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TP53 and progression from Barrett’s metaplasia to oesophageal adenocarcinoma in a UK population cohort
  1. L Murray1,
  2. A Sedo2,
  3. M Scott3,
  4. D McManus3,
  5. J M Sloan4,
  6. L J Hardie2,
  7. D Forman5,
  8. C P Wild2
  1. 1Centre for Clinical and Population Sciences, The Queen’s University of Belfast, Mulhouse Building, The Royal Group of Hospitals, Belfast, UK
  2. 2Molecular Epidemiology Unit, Centre for Epidemiology and Biostatistics, Leeds Institute for Genetics Health and Therapeutics, The LIGHT Laboratories, University of Leeds, UK
  3. 3Tissue Pathology, Belfast Link Laboratories, Belfast City Hospital Trust, Belfast, UK
  4. 4Tissue Pathology, Belfast Link Laboratories, The Royal Hospitals Trust, Belfast, UK
  5. 5Cancer Epidemiology Group, Centre for Epidemiology and Biostatistics, Leeds Institute for Genetics Health and Therapeutics, University of Leeds, UK
  1. Correspondence to:
    Professor C P Wild
    Molecular Epidemiology Unit, Centre for Epidemiology and Biostatistics, Leeds Institute for Genetics Health and Therapeutics, The LIGHT Laboratories, Clarendon Way, University of Leeds, Leeds LS2 9JT, UK; c.p.wild{at}


Background and aims: Oesophageal adenocarcinoma frequently develops on a background of metaplastic Barrett’s epithelium. The development of malignancy is accompanied by genetic alterations, which may be promising biomarkers of disease progression.

Methods: A case control study was conducted nested within a large unselected population based cohort of Barrett’s patients. Incident oesophageal malignancies and high grade dysplasias were identified. For each case up to five controls were matched on age, sex, and year of diagnosis. Biopsies from the time of diagnosis of Barrett’s epithelium were stained immunohistochemically for TP53, cyclin D1, cyclooxygenase 2 (COX-2), and β-catenin proteins.

Results: Twenty nine incident oesophageal malignancies and six cases of high grade dysplasia were identified. The odds of diffuse or intense TP53 staining were substantially elevated in biopsies from patients who developed oesophageal adenocarcinoma compared with controls (odds ratio (OR) 11.7 (95% confidence interval (CI) 1.93, 71.4)). This difference was also present when all cases were considered (OR 8.42 (95% CI 2.37, 30.0). Despite the association with TP53 staining, only 32.4% of cases had an initial biopsy showing diffuse/intense TP53 staining. There were no significant associations between cyclin D1, COX-2, or β-catenin staining and case control status. The OR for positive staining for both TP53 and COX-2 was markedly increased in cases compared with controls (OR 27.3 (95% CI 2.89, 257.0)) although only 15% of cases had positive staining for both markers.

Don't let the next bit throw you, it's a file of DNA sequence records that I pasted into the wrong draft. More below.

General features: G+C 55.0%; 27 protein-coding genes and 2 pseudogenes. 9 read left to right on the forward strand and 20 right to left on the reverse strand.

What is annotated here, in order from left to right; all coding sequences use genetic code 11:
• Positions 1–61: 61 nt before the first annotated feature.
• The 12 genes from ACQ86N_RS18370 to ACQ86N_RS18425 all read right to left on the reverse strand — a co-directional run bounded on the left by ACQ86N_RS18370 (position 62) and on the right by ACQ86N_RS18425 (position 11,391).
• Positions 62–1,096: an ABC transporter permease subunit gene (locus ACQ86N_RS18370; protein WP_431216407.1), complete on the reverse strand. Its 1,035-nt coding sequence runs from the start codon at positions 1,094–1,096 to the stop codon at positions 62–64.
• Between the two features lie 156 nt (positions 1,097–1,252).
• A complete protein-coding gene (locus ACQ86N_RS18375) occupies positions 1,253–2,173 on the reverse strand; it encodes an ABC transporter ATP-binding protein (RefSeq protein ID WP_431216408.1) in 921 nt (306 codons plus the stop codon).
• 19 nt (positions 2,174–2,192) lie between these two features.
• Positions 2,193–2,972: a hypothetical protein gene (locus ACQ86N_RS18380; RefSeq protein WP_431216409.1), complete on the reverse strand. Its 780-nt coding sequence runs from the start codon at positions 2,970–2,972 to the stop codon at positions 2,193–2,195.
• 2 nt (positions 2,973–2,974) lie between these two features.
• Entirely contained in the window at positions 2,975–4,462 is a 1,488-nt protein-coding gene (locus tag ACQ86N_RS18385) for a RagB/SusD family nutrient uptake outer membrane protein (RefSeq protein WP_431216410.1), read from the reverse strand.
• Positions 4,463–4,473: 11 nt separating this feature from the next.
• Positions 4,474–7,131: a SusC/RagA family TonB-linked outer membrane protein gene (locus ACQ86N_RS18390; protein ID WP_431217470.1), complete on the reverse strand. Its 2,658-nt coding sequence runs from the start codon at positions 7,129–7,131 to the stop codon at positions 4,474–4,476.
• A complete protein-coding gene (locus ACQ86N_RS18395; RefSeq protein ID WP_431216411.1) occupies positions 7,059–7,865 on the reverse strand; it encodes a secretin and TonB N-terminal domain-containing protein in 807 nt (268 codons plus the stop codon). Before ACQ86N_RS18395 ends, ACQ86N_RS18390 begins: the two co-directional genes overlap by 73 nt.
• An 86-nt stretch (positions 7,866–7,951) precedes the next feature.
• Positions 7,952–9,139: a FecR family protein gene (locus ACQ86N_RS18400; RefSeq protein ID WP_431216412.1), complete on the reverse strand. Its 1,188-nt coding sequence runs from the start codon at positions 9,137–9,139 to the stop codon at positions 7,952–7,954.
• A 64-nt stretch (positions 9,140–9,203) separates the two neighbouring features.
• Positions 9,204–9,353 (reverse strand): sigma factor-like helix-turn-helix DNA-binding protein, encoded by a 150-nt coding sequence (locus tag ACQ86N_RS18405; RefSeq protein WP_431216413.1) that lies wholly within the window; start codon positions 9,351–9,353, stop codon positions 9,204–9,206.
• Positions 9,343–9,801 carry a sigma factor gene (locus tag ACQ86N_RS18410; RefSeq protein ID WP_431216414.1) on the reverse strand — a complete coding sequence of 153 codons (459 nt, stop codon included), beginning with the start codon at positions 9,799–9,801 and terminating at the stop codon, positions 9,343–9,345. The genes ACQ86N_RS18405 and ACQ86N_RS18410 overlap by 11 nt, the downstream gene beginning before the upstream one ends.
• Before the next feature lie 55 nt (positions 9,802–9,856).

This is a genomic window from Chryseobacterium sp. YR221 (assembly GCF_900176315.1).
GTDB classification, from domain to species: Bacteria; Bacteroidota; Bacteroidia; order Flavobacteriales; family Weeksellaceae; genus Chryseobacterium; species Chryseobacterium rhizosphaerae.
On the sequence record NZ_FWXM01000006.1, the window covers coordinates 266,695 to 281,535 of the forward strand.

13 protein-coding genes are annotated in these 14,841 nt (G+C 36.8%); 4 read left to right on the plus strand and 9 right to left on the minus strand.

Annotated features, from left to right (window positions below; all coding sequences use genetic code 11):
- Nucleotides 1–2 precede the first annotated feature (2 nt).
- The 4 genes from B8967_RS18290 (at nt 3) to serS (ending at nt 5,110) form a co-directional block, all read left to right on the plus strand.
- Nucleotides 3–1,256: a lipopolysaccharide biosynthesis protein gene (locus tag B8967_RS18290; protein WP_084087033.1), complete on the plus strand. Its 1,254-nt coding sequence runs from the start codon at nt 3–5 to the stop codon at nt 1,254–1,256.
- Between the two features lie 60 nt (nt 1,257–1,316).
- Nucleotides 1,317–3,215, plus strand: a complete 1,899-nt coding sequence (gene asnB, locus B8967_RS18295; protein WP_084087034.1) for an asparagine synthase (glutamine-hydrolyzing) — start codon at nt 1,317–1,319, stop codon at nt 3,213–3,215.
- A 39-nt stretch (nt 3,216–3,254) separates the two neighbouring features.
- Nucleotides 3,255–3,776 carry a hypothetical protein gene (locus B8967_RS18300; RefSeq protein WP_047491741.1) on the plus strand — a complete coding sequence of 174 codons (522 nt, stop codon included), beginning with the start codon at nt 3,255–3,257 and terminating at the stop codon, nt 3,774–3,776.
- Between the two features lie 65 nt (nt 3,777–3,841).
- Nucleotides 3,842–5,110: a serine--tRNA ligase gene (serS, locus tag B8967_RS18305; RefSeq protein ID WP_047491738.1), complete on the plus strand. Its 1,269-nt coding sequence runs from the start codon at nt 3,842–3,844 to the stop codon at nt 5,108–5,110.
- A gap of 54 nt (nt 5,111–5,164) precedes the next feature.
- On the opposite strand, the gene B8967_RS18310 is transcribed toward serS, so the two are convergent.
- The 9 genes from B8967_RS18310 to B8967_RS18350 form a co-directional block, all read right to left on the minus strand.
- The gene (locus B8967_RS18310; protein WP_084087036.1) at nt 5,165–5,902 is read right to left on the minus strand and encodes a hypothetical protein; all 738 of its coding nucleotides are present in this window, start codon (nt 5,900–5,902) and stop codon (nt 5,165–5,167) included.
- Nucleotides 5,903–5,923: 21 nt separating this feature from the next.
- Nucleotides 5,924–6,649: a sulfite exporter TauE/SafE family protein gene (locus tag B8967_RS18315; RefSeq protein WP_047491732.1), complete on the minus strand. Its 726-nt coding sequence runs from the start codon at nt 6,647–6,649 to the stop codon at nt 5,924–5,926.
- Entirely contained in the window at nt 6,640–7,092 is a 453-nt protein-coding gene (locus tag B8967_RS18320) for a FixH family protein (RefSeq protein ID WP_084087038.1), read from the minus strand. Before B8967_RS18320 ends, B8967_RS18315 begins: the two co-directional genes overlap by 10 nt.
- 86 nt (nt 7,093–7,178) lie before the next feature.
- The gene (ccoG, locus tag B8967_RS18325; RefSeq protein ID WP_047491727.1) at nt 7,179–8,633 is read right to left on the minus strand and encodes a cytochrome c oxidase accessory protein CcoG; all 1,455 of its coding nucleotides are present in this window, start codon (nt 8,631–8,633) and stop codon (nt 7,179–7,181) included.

Conclusions: Immunohistochemical detection of TP53 expression is a biomarker of malignant progression in Barrett’s oesophagus but sensitivity is too low to act as a criterion to inform endoscopic surveillance strategies. Additional biomarkers are required which when combined with TP53 will identify, with adequate sensitivity and specificity, Barrett’s patients who are at risk of developing cancer.

  • OA, oesophageal adenocarcinoma
  • BO, Barrett’s oesophagus
  • SIM, specialised intestinal metaplasia
  • LOH, loss of heterozygosity
  • COX-2, cyclooxygenase 2
  • H&E, haematoxylin and eosin
  • NIBR, Northern Ireland Barrett’s Oesophagus Register
  • TBS, Tris buffered saline
  • OR, odds ratio
  • Barrett’s oesophagus
  • cyclin D1
  • TP53
  • oesophageal adenocarcinoma
  • biomarkers

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  • Published online first 8 May 2006

  • This study was supported by a grant from Yorkshire Cancer Research L290.

  • Conflict of interest: None declared.

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